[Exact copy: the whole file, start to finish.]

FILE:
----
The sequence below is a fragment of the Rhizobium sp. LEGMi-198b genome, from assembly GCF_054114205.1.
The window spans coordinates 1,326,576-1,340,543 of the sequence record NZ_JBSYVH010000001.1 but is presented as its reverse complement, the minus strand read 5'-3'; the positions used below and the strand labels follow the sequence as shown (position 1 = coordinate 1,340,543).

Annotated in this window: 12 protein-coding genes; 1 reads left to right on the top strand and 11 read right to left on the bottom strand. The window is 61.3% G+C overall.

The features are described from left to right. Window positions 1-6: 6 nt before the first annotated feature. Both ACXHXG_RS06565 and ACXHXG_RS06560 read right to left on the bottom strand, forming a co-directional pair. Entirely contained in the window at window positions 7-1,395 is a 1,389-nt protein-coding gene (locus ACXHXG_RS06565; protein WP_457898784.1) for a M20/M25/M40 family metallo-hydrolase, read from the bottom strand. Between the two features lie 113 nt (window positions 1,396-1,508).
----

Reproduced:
The sequence below is a fragment of the Rhizobium sp. LEGMi-198b genome, from assembly GCF_054114205.1.
The window spans coordinates 1,326,576-1,340,543 of the sequence record NZ_JBSYVH010000001.1 but is presented as its reverse complement, the minus strand read 5'-3'; the positions used below and the strand labels follow the sequence as shown (position 1 = coordinate 1,340,543).

Annotated in this window: 12 protein-coding genes; 1 reads left to right on the top strand and 11 read right to left on the bottom strand. The window is 61.3% G+C overall.

The features are described from left to right. Window positions 1-6: 6 nt before the first annotated feature. Both ACXHXG_RS06565 and ACXHXG_RS06560 read right to left on the bottom strand, forming a co-directional pair. Entirely contained in the window at window positions 7-1,395 is a 1,389-nt protein-coding gene (locus ACXHXG_RS06565; protein WP_457898784.1) for a M20/M25/M40 family metallo-hydrolase, read from the bottom strand. Between the two features lie 113 nt (window positions 1,396-1,508).